Open main menu

On the Bondage of the Will (Latin: De Servo Arbitrio, literally, "On Un-free Will", or "Concerning Bound Choice"), by Martin Luther, was published in December 1525. It was his reply to Desiderius Erasmus' De libero arbitrio diatribe sive collatio or On Free Will, which had appeared in September 1524 as Erasmus' first public attack on Luther after Erasmus had been wary about the methods of Luther for many years.[citation needed] At issue was whether human beings, after the Fall of Man, are free to choose good or evil. The debate between Luther and Erasmus is one of the earliest of the Reformation over the issue of free will and predestination.

On the Bondage of the Will
De Servo Arbitrio.jpg
AuthorMartin Luther
Original titleDe Servo Arbitrio
TranslatorHenry Cole; first translation
GenrePhilosophy, Theology
Publication date
December 1525
Published in English
1823; first translation
Preceded byDe Libero Arbitrio 
Followed byHyperaspistes 

Erasmus' argumentEdit

Despite his own criticisms of the Roman Catholic Church, Erasmus believed that the church needed reformation from within and that Luther had gone too far. Erasmus had asserted that all humans possessed free will and that the doctrine of predestination was not in accord with the teachings contained in the Bible. He argued against the belief that God's foreknowledge of events was the cause of events, and held that the doctrines of repentance, baptism, and conversion depended on the existence of free will. He likewise contended that grace simply helped humans come to a knowledge of God and supported them as they used their free will to choose between good and evil—choices which would lead to salvation through the atonement of Jesus Christ.

Content of Luther's responseEdit

Luther's response was to reason that sin incapacitates human beings from working out their own salvation, and that they are completely incapable of bringing themselves to God. As such, there is no free will for humanity because any will they might have is overwhelmed by the influence of sin. Central to his analysis, both of the doctrines under discussion and of Erasmus' specific arguments, are Luther's beliefs concerning the power and complete sovereignty of God.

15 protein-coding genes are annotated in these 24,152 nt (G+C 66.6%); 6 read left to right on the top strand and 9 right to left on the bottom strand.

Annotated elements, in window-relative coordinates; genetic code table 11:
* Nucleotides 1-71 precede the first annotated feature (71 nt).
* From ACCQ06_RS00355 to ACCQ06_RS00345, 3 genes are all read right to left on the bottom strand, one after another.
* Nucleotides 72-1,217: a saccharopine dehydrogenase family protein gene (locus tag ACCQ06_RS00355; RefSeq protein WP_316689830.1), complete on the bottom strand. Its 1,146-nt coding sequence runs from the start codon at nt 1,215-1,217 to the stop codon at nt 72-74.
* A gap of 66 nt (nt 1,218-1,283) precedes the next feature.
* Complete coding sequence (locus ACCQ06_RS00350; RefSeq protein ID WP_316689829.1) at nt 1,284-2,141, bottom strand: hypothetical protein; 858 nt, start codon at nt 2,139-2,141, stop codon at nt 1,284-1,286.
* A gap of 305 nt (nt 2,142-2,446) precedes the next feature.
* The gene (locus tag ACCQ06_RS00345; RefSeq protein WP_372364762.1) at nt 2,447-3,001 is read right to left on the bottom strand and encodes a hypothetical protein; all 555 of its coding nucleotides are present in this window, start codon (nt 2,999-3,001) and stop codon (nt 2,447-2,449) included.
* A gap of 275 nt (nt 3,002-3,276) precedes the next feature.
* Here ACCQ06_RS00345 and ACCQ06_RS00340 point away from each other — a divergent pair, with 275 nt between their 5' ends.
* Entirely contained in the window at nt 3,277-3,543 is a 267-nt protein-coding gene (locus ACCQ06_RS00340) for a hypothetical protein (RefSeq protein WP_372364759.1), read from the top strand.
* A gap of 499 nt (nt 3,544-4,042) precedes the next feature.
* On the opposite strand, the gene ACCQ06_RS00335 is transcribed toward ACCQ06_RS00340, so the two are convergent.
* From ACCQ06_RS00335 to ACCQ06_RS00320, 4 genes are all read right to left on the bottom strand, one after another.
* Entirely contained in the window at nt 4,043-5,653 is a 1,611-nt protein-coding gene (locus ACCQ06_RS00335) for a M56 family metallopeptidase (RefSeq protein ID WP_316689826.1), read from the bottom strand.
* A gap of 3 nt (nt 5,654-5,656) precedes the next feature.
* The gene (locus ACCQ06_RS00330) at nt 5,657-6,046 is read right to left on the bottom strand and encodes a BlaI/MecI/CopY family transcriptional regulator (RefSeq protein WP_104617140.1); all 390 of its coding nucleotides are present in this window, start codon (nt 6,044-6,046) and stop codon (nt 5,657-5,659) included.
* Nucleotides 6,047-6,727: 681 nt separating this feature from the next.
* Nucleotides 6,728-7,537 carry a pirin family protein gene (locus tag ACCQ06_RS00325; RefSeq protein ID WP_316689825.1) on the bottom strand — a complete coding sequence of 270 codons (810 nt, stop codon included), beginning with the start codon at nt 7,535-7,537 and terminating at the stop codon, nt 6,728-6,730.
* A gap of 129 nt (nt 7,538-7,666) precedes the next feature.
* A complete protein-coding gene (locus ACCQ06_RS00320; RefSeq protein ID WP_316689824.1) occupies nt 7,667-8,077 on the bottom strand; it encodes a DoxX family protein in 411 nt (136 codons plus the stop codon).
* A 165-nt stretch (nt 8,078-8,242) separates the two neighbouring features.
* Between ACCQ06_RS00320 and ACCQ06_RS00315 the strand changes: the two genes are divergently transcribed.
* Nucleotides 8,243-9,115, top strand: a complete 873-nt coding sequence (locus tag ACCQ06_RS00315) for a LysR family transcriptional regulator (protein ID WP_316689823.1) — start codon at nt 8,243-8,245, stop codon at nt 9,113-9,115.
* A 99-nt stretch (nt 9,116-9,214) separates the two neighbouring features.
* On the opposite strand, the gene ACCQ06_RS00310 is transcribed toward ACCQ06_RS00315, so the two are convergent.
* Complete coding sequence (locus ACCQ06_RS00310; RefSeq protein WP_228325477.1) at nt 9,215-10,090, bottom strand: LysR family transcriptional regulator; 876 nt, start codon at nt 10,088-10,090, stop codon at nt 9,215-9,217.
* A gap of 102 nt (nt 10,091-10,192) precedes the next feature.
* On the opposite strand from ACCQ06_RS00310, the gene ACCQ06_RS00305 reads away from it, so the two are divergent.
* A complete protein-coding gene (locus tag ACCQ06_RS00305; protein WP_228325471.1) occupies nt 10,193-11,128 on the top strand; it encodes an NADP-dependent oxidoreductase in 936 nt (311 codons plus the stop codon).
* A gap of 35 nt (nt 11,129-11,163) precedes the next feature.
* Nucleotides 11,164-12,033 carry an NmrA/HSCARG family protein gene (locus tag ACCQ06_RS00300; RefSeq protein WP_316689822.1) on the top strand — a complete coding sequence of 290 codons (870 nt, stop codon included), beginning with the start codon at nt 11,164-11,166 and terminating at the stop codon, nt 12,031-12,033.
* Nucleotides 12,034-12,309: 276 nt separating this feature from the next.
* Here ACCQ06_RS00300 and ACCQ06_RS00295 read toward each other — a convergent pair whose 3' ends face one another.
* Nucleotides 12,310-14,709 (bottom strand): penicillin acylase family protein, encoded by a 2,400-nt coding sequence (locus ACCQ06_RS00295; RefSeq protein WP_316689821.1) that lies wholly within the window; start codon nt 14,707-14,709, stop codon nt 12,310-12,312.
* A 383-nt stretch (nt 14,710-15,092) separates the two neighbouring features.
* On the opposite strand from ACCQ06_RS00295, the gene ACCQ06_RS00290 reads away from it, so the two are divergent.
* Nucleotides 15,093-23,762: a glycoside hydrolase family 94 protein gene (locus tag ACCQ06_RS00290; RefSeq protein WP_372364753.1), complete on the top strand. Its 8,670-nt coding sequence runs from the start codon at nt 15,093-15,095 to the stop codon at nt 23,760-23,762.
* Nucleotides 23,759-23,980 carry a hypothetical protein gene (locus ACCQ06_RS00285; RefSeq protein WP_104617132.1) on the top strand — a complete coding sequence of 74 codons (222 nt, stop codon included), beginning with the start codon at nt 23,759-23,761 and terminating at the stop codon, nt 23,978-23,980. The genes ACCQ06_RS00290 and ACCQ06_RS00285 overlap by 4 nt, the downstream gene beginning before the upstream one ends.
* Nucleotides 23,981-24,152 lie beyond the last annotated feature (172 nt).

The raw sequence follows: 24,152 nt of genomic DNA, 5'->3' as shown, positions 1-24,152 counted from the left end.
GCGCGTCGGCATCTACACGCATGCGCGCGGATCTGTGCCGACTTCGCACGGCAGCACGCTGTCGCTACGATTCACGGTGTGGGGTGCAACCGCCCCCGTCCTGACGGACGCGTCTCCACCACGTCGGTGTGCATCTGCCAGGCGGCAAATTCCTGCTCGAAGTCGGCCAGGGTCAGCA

Luther concluded that unredeemed human beings are dominated by obstructions; Satan, as the prince of the mortal world, never lets go of what he considers his own unless he is overpowered by a stronger power, i.e. God. When God redeems a person, he redeems the entire person, including the will, which then is liberated to serve God. No one can achieve salvation or redemption through their own willpower—people do not choose between good or evil, because they are naturally dominated by evil, and salvation is simply the product of God unilaterally changing a person's heart and turning them to good ends. Were it not so, Luther contended, God would not be omnipotent and omniscient[citation needed] and would lack total sovereignty over creation. He also held that arguing otherwise was insulting to the glory of God. As such, Luther concluded that Erasmus was not actually a Christian.

Erasmus' rebuttalEdit

In early 1526, Erasmus replied to this work with the first part of his two-volume Hyperaspistes, but this was a long and complex work which did not gain much popular recognition.

Luther's later views on his writingsEdit

Luther was proud of his On the Bondage of the Will, so much so that in a letter to Wolfgang Capito written on 9 July 1537, he said:

Regarding [the plan] to collect my writings in volumes, I am quite cool and not at all eager about it because, roused by a Saturnian hunger, I would rather see them all devoured. For I acknowledge none of them to be really a book of mine, except perhaps the one On the Bound Will and the Catechism.[1]


  1. ^ LW 50:172-173. Luther compares himself to Saturn, a figure from Ancient Greek mythology who devoured most of his children. Luther wanted to get rid of many of his writings except for the two mentioned.

English translationsEdit

  • Luther, Martin. The Bondage of the Will: A New Translation of De Servo Arbitrio (1525), Martin Luther's Reply to Erasmus of Rotterdam. J.I. Packer and O. R. Johnston, trans. Old Tappan, New Jersey: Fleming H. Revell Co., 1957.
  • Erasmus, Desiderius and Martin Luther. Luther and Erasmus: Free Will and Salvation. The Library of Christian Classics: Ichthus Edition. Rupp, E. Gordon; Marlow, A.N.; Watson, Philip S.; and Drewery, B. trans. and eds. Philadelphia: Westminster Press, 1969. (This volume provides an English translation of both Erasmus' De Libero Arbitrio and Luther's De Servo Arbitrio.)
  • Career of the Reformer III. Luther's Works, Vol. 33 of 55. Watson, Philip S. and Benjamin Drewery, trans. Philadelphia: Fortress Press, 1972.

External linksEdit